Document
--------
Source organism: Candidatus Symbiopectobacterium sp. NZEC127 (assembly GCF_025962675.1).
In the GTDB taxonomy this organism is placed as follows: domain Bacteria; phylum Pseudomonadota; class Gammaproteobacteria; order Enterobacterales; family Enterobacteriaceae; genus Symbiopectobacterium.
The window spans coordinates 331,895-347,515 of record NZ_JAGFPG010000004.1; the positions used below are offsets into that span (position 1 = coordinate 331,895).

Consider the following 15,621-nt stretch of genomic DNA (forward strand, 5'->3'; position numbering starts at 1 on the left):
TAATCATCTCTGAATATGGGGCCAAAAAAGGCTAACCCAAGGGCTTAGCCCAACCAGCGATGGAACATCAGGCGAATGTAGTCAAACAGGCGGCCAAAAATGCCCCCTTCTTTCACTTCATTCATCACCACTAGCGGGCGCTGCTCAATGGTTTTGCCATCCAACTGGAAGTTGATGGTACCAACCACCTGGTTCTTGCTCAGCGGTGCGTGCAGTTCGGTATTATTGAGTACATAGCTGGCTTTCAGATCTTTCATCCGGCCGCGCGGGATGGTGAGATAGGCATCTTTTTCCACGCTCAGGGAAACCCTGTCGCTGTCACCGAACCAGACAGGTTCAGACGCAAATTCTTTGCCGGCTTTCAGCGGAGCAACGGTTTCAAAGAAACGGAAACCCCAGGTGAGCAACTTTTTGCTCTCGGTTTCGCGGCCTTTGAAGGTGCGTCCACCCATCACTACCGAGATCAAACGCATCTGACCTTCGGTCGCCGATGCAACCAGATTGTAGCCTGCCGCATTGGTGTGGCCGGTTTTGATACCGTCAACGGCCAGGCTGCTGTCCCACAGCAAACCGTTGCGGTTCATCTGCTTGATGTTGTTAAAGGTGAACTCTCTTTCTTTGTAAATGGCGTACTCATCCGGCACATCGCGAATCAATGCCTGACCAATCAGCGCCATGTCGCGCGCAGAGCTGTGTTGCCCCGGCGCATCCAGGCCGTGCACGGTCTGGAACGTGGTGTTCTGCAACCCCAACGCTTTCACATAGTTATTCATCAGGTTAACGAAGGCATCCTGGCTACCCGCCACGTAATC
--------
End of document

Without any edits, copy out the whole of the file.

Source organism: Candidatus Symbiopectobacterium sp. NZEC127 (assembly GCF_025962675.1).
In the GTDB taxonomy this organism is placed as follows: domain Bacteria; phylum Pseudomonadota; class Gammaproteobacteria; order Enterobacterales; family Enterobacteriaceae; genus Symbiopectobacterium.
The window spans coordinates 331,895-347,515 of record NZ_JAGFPG010000004.1; the positions used below are offsets into that span (position 1 = coordinate 331,895).

Consider the following 15,621-nt stretch of genomic DNA (forward strand, 5'->3'; position numbering starts at 1 on the left):
TAATCATCTCTGAATATGGGGCCAAAAAAGGCTAACCCAAGGGCTTAGCCCAACCAGCGATGGAACATCAGGCGAATGTAGTCAAACAGGCGGCCAAAAATGCCCCCTTCTTTCACTTCATTCATCACCACTAGCGGGCGCTGCTCAATGGTTTTGCCATCCAACTGGAAGTTGATGGTACCAACCACCTGGTTCTTGCTCAGCGGTGCGTGCAGTTCGGTATTATTGAGTACATAGCTGGCTTTCAGATCTTTCATCCGGCCGCGCGGGATGGTGAGATAGGCATCTTTTTCCACGCTCAGGGAAACCCTGTCGCTGTCACCGAACCAGACAGGTTCAGACGCAAATTCTTTGCCGGCTTTCAGCGGAGCAACGGTTTCAAAGAAACGGAAACCCCAGGTGAGCAACTTTTTGCTCTCGGTTTCGCGGCCTTTGAAGGTGCGTCCACCCATCACTACCGAGATCAAACGCATCTGACCTTCGGTCGCCGATGCAACCAGATTGTAGCCTGCCGCATTGGTGTGGCCGGTTTTGATACCGTCAACGGCCAGGCTGCTGTCCCACAGCAAACCGTTGCGGTTCATCTGCTTGATGTTGTTAAAGGTGAACTCTCTTTCTTTGTAAATGGCGTACTCATCCGGCACATCGCGAATCAATGCCTGACCAATCAGCGCCATGTCGCGCGCAGAGCTGTGTTGCCCCGGCGCATCCAGGCCGTGCACGGTCTGGAACGTGGTGTTCTGCAACCCCAACGCTTTCACATAGTTATTCATCAGGTTAACGAAGGCATCCTGGCTACCCGCCACGTAATC